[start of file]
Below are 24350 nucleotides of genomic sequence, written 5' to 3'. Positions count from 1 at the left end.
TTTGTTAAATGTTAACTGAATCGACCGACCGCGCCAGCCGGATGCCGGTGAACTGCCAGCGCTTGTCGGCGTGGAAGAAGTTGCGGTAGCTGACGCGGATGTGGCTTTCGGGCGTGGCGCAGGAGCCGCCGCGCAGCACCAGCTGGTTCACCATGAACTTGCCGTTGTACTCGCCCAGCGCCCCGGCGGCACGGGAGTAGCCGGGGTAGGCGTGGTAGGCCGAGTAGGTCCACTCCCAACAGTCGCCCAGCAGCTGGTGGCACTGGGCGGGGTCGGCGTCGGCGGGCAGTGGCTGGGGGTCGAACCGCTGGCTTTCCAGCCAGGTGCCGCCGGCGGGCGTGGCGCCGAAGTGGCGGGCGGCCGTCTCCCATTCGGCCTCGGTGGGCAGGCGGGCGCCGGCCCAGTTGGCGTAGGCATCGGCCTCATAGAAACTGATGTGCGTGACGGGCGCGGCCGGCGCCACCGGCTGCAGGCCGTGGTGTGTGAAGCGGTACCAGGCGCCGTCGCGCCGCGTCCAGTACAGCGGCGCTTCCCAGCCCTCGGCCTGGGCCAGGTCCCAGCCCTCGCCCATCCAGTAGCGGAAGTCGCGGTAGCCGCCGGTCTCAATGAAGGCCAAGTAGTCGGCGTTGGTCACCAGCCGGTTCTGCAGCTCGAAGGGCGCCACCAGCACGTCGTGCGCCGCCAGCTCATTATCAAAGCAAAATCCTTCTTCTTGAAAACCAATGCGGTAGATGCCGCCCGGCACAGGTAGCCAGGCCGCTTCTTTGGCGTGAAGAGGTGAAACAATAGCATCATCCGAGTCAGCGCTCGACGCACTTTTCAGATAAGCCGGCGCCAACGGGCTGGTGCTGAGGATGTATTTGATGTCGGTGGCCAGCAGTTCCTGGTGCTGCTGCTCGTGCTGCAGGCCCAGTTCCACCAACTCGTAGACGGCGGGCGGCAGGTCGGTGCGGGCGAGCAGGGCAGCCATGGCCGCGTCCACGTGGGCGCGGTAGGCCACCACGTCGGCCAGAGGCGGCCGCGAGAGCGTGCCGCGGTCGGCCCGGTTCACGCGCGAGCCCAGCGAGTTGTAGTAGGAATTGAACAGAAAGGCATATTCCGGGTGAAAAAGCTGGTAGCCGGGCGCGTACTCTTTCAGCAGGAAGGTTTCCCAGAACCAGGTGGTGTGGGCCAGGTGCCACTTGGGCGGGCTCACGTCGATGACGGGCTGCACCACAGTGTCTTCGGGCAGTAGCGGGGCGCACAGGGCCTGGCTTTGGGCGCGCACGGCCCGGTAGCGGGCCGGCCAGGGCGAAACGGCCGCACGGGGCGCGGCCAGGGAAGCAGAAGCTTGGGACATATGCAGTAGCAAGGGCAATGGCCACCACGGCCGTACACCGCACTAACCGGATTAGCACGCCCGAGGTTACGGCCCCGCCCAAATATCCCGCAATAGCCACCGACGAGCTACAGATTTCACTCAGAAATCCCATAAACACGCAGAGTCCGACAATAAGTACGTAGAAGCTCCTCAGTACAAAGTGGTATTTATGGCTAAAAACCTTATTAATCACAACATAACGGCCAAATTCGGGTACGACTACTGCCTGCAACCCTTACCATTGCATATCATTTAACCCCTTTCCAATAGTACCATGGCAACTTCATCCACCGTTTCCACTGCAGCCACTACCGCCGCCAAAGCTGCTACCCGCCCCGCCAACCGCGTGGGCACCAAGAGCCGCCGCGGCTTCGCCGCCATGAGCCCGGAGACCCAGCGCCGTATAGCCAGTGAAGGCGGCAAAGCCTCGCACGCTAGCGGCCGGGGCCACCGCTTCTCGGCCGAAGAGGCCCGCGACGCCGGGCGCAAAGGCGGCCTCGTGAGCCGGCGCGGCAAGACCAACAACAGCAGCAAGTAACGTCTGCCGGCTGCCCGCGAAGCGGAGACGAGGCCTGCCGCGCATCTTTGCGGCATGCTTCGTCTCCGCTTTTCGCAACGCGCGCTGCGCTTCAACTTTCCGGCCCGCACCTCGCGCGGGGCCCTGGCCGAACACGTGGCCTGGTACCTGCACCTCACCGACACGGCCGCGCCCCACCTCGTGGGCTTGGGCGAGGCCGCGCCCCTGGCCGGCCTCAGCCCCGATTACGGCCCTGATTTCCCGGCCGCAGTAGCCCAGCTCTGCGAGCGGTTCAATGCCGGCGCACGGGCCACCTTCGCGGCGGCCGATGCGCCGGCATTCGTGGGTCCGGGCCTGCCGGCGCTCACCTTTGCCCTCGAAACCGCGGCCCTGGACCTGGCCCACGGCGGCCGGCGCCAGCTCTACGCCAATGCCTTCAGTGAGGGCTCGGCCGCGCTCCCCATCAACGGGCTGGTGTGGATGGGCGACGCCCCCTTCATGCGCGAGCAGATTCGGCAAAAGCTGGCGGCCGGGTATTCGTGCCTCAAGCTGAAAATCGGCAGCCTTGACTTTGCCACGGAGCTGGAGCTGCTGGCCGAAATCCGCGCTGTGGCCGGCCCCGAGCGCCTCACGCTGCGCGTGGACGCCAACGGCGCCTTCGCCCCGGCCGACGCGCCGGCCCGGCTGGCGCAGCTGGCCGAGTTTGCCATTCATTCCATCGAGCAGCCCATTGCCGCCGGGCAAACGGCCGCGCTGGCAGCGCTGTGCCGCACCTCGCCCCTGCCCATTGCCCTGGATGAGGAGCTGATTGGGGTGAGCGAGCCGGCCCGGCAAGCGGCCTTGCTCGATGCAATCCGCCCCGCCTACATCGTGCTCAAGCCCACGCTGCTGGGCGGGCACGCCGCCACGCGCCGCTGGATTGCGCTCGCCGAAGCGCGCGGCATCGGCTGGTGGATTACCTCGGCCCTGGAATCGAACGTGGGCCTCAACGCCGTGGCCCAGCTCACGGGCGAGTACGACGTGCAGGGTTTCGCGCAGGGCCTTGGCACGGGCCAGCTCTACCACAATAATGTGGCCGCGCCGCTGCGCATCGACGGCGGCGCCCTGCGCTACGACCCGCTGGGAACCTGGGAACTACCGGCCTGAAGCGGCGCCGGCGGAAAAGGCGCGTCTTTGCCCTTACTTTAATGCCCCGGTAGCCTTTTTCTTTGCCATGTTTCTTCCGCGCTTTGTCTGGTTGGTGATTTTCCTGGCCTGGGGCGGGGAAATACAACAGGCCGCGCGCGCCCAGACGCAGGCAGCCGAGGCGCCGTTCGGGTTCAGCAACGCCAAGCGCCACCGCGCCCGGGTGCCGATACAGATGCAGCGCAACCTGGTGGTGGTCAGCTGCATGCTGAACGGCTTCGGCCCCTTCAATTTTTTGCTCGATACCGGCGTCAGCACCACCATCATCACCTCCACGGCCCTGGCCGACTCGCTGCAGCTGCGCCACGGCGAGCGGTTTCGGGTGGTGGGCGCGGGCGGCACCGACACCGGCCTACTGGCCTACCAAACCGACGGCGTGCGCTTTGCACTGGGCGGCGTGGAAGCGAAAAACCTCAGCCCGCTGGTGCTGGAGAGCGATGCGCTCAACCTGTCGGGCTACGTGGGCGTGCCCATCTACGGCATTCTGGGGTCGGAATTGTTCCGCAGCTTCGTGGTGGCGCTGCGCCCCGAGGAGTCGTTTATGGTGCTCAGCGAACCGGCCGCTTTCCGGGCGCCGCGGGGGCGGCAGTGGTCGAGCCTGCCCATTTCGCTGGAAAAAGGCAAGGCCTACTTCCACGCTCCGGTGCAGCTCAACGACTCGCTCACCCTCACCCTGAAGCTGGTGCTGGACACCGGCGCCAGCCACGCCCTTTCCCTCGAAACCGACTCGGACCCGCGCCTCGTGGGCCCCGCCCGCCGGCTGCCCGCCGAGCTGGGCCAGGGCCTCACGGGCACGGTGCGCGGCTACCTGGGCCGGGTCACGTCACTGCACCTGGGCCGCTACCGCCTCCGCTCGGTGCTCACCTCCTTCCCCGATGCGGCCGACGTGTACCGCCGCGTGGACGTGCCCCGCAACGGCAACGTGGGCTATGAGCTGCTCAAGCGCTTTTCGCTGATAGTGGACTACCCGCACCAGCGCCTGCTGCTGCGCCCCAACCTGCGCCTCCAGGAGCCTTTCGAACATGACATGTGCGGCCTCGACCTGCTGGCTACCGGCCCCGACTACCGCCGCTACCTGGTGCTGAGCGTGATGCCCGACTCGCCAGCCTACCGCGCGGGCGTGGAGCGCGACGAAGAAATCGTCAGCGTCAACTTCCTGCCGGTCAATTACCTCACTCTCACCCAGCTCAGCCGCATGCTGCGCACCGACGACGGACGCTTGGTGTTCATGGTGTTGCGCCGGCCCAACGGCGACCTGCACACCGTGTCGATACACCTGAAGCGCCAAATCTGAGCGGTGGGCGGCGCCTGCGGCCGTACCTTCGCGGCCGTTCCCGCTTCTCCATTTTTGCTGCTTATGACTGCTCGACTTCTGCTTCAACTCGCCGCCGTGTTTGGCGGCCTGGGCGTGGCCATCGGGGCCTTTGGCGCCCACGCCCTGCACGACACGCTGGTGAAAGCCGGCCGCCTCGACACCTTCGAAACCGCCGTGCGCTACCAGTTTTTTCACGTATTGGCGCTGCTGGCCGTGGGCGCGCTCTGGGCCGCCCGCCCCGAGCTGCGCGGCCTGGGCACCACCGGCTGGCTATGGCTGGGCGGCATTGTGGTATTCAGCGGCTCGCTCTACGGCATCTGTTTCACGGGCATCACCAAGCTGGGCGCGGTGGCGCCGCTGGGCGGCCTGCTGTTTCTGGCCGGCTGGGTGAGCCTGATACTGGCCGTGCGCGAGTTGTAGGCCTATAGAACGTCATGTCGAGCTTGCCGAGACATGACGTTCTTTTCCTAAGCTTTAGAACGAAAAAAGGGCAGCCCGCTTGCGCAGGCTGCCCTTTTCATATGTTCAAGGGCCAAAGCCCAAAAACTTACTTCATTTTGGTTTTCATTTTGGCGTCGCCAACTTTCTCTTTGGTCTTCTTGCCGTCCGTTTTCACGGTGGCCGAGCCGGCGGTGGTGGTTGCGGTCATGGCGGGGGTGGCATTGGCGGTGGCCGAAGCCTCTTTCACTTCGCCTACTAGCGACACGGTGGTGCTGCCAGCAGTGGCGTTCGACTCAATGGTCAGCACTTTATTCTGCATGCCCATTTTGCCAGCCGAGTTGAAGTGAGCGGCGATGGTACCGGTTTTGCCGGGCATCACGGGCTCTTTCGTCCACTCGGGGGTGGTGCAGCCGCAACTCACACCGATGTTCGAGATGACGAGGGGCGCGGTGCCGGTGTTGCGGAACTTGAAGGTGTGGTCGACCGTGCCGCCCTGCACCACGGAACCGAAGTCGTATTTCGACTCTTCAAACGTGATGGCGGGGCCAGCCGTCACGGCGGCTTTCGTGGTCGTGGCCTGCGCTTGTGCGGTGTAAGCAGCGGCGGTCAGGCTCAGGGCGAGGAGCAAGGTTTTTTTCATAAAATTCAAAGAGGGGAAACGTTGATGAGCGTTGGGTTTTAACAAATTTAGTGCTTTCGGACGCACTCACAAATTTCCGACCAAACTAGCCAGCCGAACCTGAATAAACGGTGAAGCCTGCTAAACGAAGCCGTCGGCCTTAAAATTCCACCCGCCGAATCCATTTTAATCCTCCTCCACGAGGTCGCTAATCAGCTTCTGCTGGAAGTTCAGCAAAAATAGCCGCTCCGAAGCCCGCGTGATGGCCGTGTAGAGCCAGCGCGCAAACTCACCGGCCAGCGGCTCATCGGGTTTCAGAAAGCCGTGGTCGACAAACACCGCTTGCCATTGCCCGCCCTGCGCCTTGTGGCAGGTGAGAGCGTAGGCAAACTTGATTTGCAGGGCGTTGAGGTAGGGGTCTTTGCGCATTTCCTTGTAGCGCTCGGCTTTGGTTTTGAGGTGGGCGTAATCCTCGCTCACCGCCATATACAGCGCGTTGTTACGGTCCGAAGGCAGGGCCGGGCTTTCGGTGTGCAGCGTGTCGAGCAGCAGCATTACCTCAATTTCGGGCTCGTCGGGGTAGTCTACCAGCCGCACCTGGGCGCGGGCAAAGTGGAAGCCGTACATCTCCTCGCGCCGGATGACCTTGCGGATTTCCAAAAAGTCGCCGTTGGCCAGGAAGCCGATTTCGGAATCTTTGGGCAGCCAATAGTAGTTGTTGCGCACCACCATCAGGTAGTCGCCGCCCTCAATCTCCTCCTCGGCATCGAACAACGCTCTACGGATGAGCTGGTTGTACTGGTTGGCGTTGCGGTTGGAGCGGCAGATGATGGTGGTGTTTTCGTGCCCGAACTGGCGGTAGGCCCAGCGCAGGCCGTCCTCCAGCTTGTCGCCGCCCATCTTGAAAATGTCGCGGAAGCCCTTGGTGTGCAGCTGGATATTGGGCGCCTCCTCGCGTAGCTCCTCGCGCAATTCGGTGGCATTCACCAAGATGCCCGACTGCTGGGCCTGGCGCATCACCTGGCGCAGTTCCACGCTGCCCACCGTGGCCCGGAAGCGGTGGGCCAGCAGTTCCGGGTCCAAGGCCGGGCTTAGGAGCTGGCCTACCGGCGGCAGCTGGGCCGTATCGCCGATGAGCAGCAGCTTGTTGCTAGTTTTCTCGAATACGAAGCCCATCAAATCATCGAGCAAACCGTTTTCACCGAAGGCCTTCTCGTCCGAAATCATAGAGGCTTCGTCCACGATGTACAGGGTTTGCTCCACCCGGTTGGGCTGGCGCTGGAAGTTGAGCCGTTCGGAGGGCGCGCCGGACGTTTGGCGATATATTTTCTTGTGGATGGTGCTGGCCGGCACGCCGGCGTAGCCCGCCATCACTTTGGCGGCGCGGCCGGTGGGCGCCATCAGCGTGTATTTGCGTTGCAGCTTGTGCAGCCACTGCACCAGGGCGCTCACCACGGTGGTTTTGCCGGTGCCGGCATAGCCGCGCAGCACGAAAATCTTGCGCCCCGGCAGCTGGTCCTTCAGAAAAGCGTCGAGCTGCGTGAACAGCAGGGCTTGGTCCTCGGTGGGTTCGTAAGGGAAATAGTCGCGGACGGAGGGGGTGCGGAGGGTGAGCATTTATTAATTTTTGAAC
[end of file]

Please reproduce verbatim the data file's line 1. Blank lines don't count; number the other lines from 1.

Below are 24350 nucleotides of genomic sequence, written 5' to 3'. Positions count from 1 at the left end.